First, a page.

Such trenchant questions merit a detailed response.
Why Do Possessions Occur?
|1) People are faking it. Why? To get attention or create a diversion. This may be the case with marginalised females suffering stress or the confines of a patriarchal society. Others might fake possession to avoid an exam or a stifling, repressively managed factory. Some fakers have criminal motives.
|2) People are afflicted by a dissociative disorder (such as a split personality) or some other mental illness. Or they could have epilepsy. Victims of demonic possessions display the symptoms of a recently classified disease called anti-NMDA receptor encephalitis. Categorised only in 2007, this disease is a form of brain inflammation. Symptoms include delusional thinking, disinhibited behaviour and spasms. While this could explain individual cases of possession, it’s unlikely a dozen schoolgirls or factory workers could all be afflicted by the same disease simultaneously. Unless they have all consumed some food or drink tainted by a hallucinogen. Some Indonesian mushrooms cause hallucinations, just as mouldy rye grain was touted as a cause of possession by witches in Salem, Massachusetts, in the 1690s.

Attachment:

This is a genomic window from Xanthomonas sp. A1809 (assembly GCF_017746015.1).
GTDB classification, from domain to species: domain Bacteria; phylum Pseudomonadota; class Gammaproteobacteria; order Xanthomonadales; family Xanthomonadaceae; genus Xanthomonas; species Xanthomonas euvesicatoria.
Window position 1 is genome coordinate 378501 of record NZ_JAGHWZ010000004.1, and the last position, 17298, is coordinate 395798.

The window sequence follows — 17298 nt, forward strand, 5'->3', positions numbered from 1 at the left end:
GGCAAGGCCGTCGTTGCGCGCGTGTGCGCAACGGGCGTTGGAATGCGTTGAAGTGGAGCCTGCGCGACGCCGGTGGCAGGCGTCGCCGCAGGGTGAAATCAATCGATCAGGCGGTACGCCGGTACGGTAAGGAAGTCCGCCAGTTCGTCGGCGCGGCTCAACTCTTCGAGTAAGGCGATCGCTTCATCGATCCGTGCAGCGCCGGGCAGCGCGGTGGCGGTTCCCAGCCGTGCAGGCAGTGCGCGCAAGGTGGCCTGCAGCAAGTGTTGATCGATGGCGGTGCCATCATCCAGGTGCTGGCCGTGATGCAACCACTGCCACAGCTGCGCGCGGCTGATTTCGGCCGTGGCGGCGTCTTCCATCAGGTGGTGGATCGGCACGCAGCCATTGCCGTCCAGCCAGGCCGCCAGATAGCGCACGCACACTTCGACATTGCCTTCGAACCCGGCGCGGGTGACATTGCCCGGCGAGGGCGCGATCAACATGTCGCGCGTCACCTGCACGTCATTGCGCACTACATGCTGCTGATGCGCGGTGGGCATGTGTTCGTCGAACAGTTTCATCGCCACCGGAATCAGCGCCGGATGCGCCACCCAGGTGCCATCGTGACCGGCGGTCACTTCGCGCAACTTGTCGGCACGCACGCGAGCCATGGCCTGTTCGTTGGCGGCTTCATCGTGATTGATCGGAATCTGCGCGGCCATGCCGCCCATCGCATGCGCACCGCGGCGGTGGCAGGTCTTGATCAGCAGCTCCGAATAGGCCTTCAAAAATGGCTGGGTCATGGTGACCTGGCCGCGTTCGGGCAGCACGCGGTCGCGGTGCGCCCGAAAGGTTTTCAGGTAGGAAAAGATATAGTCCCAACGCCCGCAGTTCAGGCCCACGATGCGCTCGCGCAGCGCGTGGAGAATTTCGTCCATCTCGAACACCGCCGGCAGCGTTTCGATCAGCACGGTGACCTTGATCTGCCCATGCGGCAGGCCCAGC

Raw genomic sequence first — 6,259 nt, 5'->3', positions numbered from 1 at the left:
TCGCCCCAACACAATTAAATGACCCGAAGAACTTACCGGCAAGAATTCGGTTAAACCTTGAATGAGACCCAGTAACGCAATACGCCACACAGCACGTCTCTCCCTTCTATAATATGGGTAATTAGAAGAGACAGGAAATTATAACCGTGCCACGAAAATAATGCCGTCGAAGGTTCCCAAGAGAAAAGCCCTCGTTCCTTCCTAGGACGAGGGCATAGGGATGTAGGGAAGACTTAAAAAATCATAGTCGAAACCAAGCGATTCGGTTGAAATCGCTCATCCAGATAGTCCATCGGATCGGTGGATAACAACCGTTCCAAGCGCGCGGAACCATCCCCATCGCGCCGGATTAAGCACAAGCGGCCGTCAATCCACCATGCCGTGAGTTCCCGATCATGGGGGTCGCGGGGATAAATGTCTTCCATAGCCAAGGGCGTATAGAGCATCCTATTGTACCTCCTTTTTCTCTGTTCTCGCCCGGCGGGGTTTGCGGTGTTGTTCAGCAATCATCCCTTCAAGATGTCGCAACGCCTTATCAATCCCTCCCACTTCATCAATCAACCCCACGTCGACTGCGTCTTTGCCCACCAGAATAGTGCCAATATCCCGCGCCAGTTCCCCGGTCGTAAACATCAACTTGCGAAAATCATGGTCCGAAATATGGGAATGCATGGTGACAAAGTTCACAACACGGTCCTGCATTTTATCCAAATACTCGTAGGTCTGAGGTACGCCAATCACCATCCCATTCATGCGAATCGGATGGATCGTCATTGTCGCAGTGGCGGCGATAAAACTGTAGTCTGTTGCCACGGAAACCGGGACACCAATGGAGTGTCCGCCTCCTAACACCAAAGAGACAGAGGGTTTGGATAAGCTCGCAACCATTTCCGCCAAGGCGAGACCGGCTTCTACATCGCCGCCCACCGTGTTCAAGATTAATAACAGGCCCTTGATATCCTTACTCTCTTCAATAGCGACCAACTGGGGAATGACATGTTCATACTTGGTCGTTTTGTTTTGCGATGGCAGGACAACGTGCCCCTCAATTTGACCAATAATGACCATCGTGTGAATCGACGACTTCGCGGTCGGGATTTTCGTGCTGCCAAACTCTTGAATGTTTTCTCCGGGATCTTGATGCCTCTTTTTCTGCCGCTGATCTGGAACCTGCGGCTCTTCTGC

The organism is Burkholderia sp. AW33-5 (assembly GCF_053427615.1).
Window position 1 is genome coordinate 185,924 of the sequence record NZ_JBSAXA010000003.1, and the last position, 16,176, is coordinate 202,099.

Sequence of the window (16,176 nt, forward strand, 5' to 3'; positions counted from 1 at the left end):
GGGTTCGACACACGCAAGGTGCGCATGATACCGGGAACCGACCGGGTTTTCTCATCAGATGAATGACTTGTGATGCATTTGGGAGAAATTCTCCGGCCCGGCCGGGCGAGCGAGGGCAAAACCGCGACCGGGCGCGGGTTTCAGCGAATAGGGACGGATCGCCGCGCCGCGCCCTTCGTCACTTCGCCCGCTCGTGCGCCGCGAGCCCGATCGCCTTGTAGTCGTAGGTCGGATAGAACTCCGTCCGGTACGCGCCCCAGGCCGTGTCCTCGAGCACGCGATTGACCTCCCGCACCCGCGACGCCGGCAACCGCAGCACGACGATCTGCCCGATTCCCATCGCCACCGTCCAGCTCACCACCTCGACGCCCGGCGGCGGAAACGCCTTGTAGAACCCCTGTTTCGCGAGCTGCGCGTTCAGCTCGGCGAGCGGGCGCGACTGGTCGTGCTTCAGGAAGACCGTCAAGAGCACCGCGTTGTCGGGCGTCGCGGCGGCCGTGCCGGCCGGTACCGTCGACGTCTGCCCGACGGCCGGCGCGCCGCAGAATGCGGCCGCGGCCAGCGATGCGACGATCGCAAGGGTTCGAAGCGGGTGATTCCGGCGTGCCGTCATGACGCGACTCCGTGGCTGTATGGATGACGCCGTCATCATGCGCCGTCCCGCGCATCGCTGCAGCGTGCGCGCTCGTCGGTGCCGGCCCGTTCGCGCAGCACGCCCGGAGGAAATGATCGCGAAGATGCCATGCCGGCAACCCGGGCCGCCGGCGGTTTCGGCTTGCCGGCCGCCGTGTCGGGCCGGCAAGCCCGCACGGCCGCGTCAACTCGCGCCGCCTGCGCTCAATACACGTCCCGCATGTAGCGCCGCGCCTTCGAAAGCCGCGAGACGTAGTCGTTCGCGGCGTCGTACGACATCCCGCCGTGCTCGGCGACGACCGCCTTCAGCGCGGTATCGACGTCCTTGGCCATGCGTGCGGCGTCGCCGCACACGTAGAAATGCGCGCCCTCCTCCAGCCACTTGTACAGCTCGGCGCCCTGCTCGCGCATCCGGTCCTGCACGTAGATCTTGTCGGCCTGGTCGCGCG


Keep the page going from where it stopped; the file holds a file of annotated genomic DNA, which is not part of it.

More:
|3) People have been raised to believe in ghosts and demonic spirits. This makes them susceptible to performing traditional trance rituals that gain attention and sympathy, and bring business, fame and credibility to healers or exorcists. People suffering societal inequalities or psychological problems may be more prone to acting possessed.
|4) Some Indonesians say factories are hit by possessions because of poor ventilation and stress, and strict foreign bosses,who do not allow sufficient levity or breaks. Others say possessions are due to poor diet (inadequate nutrition), stress, menstruation and insufficient exercise.
|5) Demons and evil spirits are real, lurking in trees, rocks, houses, cemeteries and other locations, eager to enter the bodies of weak females or willing males. This, of course, is preposterous nonsense. Supernatural spirits exist only in fertile imaginations, especially among people brainwashed into such beliefs.
Spiritual possession is by no means unique to Indonesia. On the contrary, almost every major culture and religion has a history of possessions. There was widespread fear of witchcraft in Europe in the 1500s and 1600s, although skepticism was also strong. Consider the case of a boy named Smith from Leicester. In 1616, he accused nine people of bewitching him. All were convicted of witchcraft and hanged. King James later examined the boy and decided he had been faking possession. The judges were reported to be “somewhat discountenanced” upon learning they had hanged nine innocent people. About 40,000 people were executed for witchcraft during Europe’s possession craze, until rulers and religious leaders decreed possession was impossible.